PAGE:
Intermediate Spanish pronunciation: Which syllable should I stress?

Intermediate Spanish pronunciation: Which syllable should I stress?

by Alison Maciejewski Cortez

Updated November 4, 2022

Proper Spanish pronunciation takes time. At the beginner level of learning Spanish, we focus on making the correct sounds for Spanish vowels and consonants. At the intermediate level, we move onto proper syllable stress. We mentioned this problem in our post on common mistakes English speakers make in Spanish. Today, let’s learn more. These are the rules for intermediate Spanish pronunciation, or how to stress the proper syllables in Spanish.

Vocal stress vs. accent marks in Spanish

Accent marks in Spanish are different from vocal stress. A tilde (written accent mark) is a small diagonal line that appears over vowel letters (á, é, í, ó, ú) in Spanish. Written accents have three functions. First, they are used on question words (¿Qué? What?). Second, they are used to spell different words. Sí (yes) with an accent mark and si (if) without, have different meanings. Third, they show you which syllable to stress when speaking aloud. 

Vocal stress is emphasising one syllable more than others. Look at the word “example” in English. To show the vocal stress of the word, we can write it phonetically: ek-ZAM-puhl. The three syllables are separated by a hyphen (-). ZAM is in capital letters because when we say the word example, the vocal stress is on the second-to-last syllable. If it were written as exámple, the accent mark would reveal where the vocal stress should be. 

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4 types of Spanish vocal stress

When we talk about vocal stress, there are four types of words in Spanish. These types are grouped by syllable. Working backwards, Spanish has words that vocally stress the last (ultimate) syllable, the second-to-last (penultimate) syllable, the third-to-last (antepenultimate) syllable, and beyond (fourth-to-last, fifth-to-last, etc.) Here are their names in Spanish.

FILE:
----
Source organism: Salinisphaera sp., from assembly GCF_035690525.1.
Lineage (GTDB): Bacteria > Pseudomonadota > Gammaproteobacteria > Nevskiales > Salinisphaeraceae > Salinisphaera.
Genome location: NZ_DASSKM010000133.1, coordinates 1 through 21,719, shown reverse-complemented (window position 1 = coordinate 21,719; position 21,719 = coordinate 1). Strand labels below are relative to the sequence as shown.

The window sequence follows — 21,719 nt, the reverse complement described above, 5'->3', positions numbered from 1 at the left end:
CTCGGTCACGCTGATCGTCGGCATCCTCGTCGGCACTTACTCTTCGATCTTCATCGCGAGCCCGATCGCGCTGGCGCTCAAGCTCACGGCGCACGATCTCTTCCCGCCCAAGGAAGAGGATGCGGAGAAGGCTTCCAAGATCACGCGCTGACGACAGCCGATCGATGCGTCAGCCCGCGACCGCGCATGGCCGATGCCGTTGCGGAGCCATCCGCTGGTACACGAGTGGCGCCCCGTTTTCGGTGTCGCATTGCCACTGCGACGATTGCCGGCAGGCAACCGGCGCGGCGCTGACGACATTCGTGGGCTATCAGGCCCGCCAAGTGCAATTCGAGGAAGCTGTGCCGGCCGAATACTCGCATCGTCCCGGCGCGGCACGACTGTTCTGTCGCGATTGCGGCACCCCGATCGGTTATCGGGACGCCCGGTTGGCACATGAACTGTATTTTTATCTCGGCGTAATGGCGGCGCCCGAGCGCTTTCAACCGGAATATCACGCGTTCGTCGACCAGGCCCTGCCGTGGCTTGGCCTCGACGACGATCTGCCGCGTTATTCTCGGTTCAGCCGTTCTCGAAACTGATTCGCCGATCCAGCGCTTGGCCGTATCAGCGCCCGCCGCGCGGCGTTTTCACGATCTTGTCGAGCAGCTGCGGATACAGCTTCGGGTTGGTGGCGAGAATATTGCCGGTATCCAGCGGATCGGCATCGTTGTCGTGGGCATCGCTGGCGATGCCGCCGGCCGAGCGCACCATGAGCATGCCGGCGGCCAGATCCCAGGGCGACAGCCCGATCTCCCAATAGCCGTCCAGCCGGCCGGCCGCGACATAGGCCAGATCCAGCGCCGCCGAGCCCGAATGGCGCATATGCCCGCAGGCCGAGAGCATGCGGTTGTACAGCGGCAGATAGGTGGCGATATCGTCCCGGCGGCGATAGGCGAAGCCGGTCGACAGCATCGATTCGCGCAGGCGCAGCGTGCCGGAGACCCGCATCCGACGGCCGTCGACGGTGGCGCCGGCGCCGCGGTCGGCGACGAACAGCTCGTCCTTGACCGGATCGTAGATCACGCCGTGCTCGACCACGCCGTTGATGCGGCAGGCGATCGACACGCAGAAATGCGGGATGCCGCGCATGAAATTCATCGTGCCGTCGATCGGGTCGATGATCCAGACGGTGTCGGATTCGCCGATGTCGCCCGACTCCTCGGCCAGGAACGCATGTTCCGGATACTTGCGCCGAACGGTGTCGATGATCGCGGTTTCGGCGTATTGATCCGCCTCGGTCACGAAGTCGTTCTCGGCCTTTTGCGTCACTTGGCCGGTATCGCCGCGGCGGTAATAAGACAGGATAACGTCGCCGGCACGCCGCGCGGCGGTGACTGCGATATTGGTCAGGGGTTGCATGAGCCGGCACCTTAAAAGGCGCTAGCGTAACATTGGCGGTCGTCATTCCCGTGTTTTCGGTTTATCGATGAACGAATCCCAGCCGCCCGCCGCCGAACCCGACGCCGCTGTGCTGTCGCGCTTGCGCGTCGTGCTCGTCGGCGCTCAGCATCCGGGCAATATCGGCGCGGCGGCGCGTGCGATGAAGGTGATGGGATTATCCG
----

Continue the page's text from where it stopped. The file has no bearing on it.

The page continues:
syllable with vocal stresscategory in Spanish
lastpalabras agudas
2nd-to-lastpalabras graves (llanas)
3rd-to-lastpalabras esdrújulas
4th-to-last ++palabras sobresdrújulas

Palabras Agudas

Palabras agudas are words that vocally stress the last or final syllable. All words ending in consonants other than s or n without accent marks fall into this category. Words that end in s or n but do have an accent mark on the final vowel also fit. The accent mark shows us visually to vocally stress the final syllable. Here are some examples with and without tilde.

  • verdad (truth) – behr-DAHD
  • hablar (to talk) – ah-BLAHR
  • natural (natural) – nah-too-RAHL
  • carbón (charcoal) – car-BOHN
  • estás (you are) – ehs-TAHS
  • café (coffee) – kah-FEH
  • papá (dad/father) – pah-PAH

Palabras Graves (Llanas)

Palabras graves are words with a vocal stress on the second-to-last or penultimate syllable. All words ending in a vowel but without an accent mark are palabras graves. Words that end in s or n without accent marks fit too. Words ending in a consonant must have an accent mark to be in this category. Notice the accent mark on papá above to show the vocal stress. Without the accent mark, the word papa is a natural palabra grave. It is pronounced PAH-pah and means potato. Don’t call your dad a potato. Here are more examples.

  • caballo (horse) – kah-BAH-yo
  • mesa (table) – MEH-sa
  • estas (these) – EHS-tahs
  • joven (young person) – HO-ven
  • fútbol (football/soccer) – FUHT-bol
  • azúcar (sugar) – ah-SOO-kahr

Palabras Esdrújulas

Palabras esdrújulas are words with the vocal stress on the third-to-last syllable. In the two categories above, we had Spanish words without any accent mark. From here on out, you will always see a written accent mark on the stressed syllable of these words.

  • esdrújula (defintion above) – es-DROO-hoo-lah
  • arándano (cherry) – ah-RAHN-dah-no
  • sábado (Saturday) – SAH-bah-do
  • América (America) – ah-MEH-ree-kah
  • México (Mexico) – MEH-hee-ko

Palabras Sobresdrújulas

Palabras sobre esdrújulas are words with the vocal stress on the fourth-to-last syllable and beyond. These are typically large, compound words, especially common in the Spanish imperative mood. Again, notice the accent mark as a visual clue.

  • rápidamente (rapidly) – RAH-pee-dah-mehn-teh
  • cuéntamelo (tell it to me) – KWEN-tah-meh-lo

The best way to learn Spanish pronunciation is to immerse yourself with native speakers. If you study Spanish at home, you can get the immersion experience by listening to Spanish podcasts and watching Spanish movies on Netflix. Write down evvery new vocabulary word. Try to guess which category of vocal stress it falls into. Is it aguda, grave, esdrújula, or sobresdrújula? Google it to find the definition and correct spelling. 

Practise your vocal stress in Spanish with a native Spanish speaker. Register for a 7-day free trial with Lingoda today. 

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